So is there a problem aside from it wasn’t what we expected? It’s fine, but it’s not ripe like we expected. Jule said well what about doing a green rhubarb salad like a green papaya salad you would get in Thailand? Aaron, my sous chef, said what about doing a pickled green rhubarb that we’ll do as a garnish for a drink at the bar. Because it looks like a stalk of celery. We occasionally put a pickle in the Bloody Mary, so this was like a combination of the celery pickle thing. So we started playing around with pickling it. So we started playing around with it. Of course, the first thing I did was taste and it was super sour. And I grated it. And it reminded me of the grated radish that comes with dashi for tempura. So that was what the rhubarb was like, except it was super tart. So we did a sashimi canape that night and instead of putting lemon juice on something. I put a little dollop of grated rhubarb. and that was the acid component of the dish. So then I grated and grated, and there was all this juice coming out. And so that’s where we came upon the idea of the green rhubarb gazpacho and we did it was the soft-shell crab, because again the crab needed some acid. And so we did a traditional gazpacho we just changed the garnish – radish to give it some pepperyness, minced cashews to give it some richness and some crunch. Some meatiness to take off the edge. and a little lemon oil. And it was bright, clean, flavorful and fresh. And it made it to the tasting menu. The whole thing was a fluke. This whole thing started because we had this farmer that we cared about and we didn’t want to send the product back to him because we didn’t want to screw him. So that’s fine. Twenty dollars means less to us than it does to him. And we did such a good job of figuring out what to do with it that it made it on the tasting menu. And that’s why we’re doing that dish at the James Beard Awards. Because when you’re talking about artisanal America that’s our job. That’s how you’re raised in this industry, you beat up your waitstaff to pay attention and sell more, you beat up your purveyors to give you a better product at less price, and get your cooks to work to work harder, faster and cleaner. And I don’t think that’s necessarily the best approach. If you get someone who feels like they’re in it with you, they’re ultimately going to give you an infinitely better product than if you were just trying to beat them up. I think that’s when you talk about artisanal and sustainability. I think that’s the role the restaurant needs to play. Where are the financial resources for them do R&D? We’re the safety net.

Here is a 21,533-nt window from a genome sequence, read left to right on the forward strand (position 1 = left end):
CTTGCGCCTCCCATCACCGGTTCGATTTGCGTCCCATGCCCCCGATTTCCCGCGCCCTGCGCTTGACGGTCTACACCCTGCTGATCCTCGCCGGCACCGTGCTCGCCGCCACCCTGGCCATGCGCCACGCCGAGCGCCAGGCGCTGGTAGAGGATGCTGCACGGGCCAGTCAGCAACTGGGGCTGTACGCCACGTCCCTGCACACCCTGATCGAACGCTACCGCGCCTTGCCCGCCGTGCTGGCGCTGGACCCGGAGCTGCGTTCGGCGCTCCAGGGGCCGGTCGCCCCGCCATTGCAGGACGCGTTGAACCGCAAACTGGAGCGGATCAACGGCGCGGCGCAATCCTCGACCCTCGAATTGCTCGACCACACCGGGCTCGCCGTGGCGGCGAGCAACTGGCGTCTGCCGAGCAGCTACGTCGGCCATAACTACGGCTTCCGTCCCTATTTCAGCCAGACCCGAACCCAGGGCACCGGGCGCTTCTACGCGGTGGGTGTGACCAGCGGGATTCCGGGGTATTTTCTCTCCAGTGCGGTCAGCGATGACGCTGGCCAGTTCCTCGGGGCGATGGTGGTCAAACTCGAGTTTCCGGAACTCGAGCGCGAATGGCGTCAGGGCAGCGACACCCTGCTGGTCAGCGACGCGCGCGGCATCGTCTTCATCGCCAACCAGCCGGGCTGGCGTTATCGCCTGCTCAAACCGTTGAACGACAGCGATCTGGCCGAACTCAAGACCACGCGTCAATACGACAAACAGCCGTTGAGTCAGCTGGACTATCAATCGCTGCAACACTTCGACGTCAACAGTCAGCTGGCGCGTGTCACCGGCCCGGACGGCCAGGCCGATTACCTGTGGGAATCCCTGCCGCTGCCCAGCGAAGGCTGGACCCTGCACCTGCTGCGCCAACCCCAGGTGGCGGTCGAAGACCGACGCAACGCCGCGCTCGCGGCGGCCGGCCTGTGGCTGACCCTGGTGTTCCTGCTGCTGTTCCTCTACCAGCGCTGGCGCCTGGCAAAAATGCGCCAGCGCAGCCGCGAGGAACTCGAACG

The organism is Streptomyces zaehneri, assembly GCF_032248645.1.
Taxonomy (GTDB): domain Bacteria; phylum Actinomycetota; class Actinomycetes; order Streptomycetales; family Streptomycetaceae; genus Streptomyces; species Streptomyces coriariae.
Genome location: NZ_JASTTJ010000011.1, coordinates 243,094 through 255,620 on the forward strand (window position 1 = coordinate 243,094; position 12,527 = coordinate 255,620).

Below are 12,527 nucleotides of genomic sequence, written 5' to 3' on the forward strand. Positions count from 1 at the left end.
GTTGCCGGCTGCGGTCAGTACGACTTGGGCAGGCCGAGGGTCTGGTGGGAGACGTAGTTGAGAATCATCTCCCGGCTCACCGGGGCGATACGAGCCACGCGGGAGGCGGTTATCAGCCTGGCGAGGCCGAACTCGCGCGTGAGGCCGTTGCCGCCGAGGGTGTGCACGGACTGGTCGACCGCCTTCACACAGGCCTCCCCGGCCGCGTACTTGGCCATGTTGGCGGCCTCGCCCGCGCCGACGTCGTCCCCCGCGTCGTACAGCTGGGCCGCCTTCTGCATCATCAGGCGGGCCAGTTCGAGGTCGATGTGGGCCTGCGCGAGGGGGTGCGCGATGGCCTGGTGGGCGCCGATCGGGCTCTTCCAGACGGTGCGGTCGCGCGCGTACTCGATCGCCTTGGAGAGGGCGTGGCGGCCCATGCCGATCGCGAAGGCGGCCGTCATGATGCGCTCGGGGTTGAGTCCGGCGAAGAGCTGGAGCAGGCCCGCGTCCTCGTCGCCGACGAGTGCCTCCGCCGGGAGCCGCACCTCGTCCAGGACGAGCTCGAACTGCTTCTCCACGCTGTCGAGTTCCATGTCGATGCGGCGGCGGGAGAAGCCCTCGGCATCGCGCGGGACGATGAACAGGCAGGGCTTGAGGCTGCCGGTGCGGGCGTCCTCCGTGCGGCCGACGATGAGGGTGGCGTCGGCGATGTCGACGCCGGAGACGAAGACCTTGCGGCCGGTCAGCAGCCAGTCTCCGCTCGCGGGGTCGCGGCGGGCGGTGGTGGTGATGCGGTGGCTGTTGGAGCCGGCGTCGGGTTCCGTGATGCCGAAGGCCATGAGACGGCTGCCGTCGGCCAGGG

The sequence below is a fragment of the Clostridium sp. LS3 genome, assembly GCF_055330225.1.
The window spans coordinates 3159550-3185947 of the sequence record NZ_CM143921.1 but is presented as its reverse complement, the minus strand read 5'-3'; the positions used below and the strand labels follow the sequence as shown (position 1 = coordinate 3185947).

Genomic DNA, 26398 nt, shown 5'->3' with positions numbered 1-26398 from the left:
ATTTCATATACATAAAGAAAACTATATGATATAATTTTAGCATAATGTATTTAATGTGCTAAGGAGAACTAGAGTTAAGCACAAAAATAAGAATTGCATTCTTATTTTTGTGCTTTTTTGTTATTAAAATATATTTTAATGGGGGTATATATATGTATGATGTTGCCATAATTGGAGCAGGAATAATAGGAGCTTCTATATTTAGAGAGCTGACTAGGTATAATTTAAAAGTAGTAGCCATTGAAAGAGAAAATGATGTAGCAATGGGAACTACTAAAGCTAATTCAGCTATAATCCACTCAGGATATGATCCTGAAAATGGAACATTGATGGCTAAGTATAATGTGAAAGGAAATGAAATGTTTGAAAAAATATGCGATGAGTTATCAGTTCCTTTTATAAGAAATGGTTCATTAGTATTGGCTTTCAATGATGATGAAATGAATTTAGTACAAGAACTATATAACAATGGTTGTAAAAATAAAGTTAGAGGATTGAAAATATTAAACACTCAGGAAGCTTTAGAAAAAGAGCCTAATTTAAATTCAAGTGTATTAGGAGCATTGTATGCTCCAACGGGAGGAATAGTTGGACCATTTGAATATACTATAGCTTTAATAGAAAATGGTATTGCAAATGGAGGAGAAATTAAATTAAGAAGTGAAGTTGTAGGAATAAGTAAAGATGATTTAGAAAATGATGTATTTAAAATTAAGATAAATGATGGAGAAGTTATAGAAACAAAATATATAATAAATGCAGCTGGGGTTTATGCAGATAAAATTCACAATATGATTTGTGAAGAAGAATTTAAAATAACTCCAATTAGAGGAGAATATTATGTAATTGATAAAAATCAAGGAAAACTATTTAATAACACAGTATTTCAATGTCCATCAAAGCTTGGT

About discovering a new-to-him (and me) nut:
I toured another farm and we came upon these nuts. They were called heartnuts. I cracked it open and it’s a nut shaped exactly like a heart. It tastes like a cross between a pecan and a walnut. So I asked why haven’t you guys told me about this before? Well nobody ever asked. I didn’t because I didn’t know to ask. What else do you have like this that I don’t know about. That’s the rapport you want to have with people. If I send things back because it wasn’t I expected, then I’m never going to know about the heartnut, because you’re waiting for me to ask for it. That’s what I am trying to create. Don’t wait for me to ask. Send it. If I can figure out what to do with it, I’ll order more. There’s a huge amount of resources out there. We need to make sure they don’t disappear.
More that gives insight into recipe formulation:
One of my favorite dishes we did was this foie gras stew, was the way we found a common ground. Jeff Buben nailed it. He got it. If you’re going to have hot foie gras, poached foie gras is my favorite way to have it. Most people’s favorite way to have it is sauteed, because they like that fattiness, that unctuousness. That temperature, hot melting better. For me you don’t taste as much of the foie gras. Since I eat a lot lighter, the fattiness kills me. Since we wanted to do it poached we cryovaced it for a stew with a piece of bay leaf. And then we cooked it sous vide. Now when it cooks, the fat renders out so the bay leaf flavor gets into the fat. We did vegetables a la grecque with foie fat. So if you’re thinking about stew from a standpoint in terms of the flavor profile you’re looking for you have meat, vegetables. You have a lot of rich flavors. Since we were doing it was foie gras instead of beef, you want the acid there to cut the fattiness. The bay leaf in there gives you those stew aromas. And then we took some 30 year old juniper vinegar, because it gives you a woodsy, sweet flavor. So we drizzled the foie fat and vinegar. The kicker that brought it together was we put a piece of duck confit that we sauteed underneath the foie gras. Because the duck confit gets really hot and really crispy. So now you have this hot and crispy with this unctuous foie gras and that’s the connection factor for me. And I was very conscious because I want poached foie gras because that’s the way I want to eat it. But not every does, and how do I get the buy in.